Law Of The River

The Colorado River Compact and its Legacy

Bulldozers sit on the shore of Lake Powell, having worked to extend the boat launch. I don’t envy my wife’s uncle as he backs his 20-foot fishing boat down the 300-yard dirt ramp. It’s a family trip to the lake, and we’re staying at what was once a lakeside hotel in Bullfrog, UT. The view from our rooms is now rock, with just a sliver of blue water visible several hundred yards from where we sit. 

Bathtub rings of various shades of white and red line the entirety of the second-largest reservoir in the Colorado River Basin, and in the United States. As we cruise the lake in search of a promising striped bass spot, I gaze up at the top of the rings, 60 feet overhead. They’re a reminder of both the immensity of this lake and its currently desperate situation.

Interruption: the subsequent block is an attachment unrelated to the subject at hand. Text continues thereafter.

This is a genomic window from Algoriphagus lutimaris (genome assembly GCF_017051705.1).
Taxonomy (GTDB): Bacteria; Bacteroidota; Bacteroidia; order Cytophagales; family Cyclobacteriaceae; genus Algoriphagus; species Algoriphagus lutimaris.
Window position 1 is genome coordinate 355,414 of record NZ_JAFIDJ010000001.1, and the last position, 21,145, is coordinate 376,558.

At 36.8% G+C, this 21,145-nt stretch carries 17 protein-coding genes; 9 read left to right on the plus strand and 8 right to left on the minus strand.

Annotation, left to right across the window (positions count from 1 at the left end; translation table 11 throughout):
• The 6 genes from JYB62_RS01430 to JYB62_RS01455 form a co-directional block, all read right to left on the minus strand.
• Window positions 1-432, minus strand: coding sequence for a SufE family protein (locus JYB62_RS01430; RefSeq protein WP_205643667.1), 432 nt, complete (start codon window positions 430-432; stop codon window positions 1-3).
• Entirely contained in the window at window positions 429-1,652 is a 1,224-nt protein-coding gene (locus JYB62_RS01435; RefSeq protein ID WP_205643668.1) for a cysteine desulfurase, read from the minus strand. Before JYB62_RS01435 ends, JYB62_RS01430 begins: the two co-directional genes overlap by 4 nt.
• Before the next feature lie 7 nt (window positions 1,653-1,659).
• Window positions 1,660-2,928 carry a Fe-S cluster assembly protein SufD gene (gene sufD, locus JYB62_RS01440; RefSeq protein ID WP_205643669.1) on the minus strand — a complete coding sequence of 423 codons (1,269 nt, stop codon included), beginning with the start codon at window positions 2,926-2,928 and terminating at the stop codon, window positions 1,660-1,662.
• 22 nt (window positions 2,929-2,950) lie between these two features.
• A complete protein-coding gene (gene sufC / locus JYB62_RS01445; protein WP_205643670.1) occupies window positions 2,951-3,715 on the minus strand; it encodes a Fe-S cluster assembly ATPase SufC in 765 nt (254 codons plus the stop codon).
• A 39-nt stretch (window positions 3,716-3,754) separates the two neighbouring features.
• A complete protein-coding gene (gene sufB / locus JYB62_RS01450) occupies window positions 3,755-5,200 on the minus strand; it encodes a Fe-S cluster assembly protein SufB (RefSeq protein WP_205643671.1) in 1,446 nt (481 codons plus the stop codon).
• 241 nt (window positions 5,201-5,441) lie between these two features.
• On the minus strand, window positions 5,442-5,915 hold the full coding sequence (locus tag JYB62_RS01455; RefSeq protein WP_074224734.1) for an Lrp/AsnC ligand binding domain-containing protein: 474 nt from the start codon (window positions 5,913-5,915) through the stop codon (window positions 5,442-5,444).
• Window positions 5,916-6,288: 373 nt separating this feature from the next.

Studying tree-ring data going back 500 years, scientists have found that the last 20 have been the driest on record in the arid American West. Throughout the last two decades, the amount of water on reserve in the Colorado River Basin has continued to drop. Experts explaining the problem to laypeople like me invariably bring up the savings account analogy. The 90 or so reservoirs of the basin are like a savings account, with reserves to be made available for future domestic, agricultural and industrial use. Years of excess water fill the reservoirs, providing a balance from which to draw. The problem is for the last 20-plus years we’ve been removing a lot more water from the account than we’ve been putting in, and we’re coming dangerously close to an overdraft. The already arid climate west of the 100th meridian is becoming more so, while at the same time people and industry flock in, placing increasing stress on a diminishing supply…

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